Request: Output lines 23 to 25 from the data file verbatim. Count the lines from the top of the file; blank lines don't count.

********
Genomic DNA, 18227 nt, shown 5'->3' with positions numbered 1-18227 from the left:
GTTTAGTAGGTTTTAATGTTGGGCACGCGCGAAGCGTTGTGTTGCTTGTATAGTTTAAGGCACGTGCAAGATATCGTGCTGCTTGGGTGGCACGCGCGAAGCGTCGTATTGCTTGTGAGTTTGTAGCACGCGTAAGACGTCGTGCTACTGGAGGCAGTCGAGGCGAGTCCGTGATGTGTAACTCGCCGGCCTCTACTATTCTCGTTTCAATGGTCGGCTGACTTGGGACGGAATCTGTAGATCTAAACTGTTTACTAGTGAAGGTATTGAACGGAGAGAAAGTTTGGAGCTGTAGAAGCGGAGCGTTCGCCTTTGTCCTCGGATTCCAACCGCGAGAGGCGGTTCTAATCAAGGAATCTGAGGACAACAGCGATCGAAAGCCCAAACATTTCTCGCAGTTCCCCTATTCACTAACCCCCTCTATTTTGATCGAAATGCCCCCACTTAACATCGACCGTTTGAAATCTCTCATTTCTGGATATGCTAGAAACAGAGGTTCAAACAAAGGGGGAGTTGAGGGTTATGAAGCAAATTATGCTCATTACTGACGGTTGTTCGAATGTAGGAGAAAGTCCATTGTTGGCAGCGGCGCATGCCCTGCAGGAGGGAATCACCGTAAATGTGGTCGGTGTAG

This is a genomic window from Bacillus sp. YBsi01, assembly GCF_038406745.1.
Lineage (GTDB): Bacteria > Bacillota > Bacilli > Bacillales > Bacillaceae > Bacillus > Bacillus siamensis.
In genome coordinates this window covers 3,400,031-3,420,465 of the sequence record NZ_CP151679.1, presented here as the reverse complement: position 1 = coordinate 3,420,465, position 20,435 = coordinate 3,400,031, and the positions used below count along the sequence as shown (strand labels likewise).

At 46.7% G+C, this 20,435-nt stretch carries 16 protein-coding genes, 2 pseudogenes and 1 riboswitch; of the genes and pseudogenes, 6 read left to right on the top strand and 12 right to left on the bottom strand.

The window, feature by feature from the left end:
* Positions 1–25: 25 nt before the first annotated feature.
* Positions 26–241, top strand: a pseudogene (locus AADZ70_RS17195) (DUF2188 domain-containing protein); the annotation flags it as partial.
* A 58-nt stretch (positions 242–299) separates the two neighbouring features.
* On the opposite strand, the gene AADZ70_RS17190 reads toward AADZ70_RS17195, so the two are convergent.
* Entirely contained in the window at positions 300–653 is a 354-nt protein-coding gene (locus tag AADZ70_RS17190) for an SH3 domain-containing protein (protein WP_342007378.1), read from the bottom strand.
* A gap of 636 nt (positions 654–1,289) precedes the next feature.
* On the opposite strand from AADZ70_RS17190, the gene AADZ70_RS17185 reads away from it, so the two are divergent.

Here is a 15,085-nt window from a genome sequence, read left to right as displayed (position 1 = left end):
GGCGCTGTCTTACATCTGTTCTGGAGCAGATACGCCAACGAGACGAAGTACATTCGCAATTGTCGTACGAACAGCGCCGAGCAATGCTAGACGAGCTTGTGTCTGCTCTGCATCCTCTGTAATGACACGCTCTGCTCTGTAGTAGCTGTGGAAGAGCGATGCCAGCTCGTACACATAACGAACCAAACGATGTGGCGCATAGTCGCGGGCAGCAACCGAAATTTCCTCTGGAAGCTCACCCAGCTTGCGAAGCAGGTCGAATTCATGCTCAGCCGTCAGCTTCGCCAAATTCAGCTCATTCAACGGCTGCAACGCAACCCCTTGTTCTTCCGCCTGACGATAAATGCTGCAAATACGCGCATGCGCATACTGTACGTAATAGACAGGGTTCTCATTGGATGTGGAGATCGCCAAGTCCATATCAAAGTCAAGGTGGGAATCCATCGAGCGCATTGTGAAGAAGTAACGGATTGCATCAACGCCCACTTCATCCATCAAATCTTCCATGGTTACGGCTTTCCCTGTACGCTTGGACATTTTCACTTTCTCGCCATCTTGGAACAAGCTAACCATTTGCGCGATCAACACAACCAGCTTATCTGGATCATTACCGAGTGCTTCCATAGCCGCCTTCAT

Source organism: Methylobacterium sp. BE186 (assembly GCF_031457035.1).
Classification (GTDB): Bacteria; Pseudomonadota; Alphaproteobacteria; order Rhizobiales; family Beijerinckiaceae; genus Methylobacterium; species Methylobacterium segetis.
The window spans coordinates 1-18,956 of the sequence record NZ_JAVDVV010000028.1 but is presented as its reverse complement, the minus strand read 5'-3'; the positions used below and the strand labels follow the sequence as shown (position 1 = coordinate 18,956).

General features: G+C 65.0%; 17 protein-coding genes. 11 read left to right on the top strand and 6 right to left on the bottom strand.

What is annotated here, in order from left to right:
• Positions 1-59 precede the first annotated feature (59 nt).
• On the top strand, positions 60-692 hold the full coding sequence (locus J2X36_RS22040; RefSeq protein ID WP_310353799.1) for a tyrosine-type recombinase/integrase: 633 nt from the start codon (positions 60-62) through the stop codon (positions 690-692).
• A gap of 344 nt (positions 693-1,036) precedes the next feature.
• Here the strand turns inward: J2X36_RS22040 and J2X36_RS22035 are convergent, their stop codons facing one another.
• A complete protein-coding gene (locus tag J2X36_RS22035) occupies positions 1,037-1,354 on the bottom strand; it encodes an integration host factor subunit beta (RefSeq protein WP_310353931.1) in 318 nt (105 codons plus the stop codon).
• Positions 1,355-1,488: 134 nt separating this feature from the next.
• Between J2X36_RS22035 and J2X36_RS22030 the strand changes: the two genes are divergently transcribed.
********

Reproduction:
• On the top strand, positions 60-692 hold the full coding sequence (locus J2X36_RS22040; RefSeq protein ID WP_310353799.1) for a tyrosine-type recombinase/integrase: 633 nt from the start codon (positions 60-62) through the stop codon (positions 690-692).
• A gap of 344 nt (positions 693-1,036) precedes the next feature.
• Here the strand turns inward: J2X36_RS22040 and J2X36_RS22035 are convergent, their stop codons facing one another.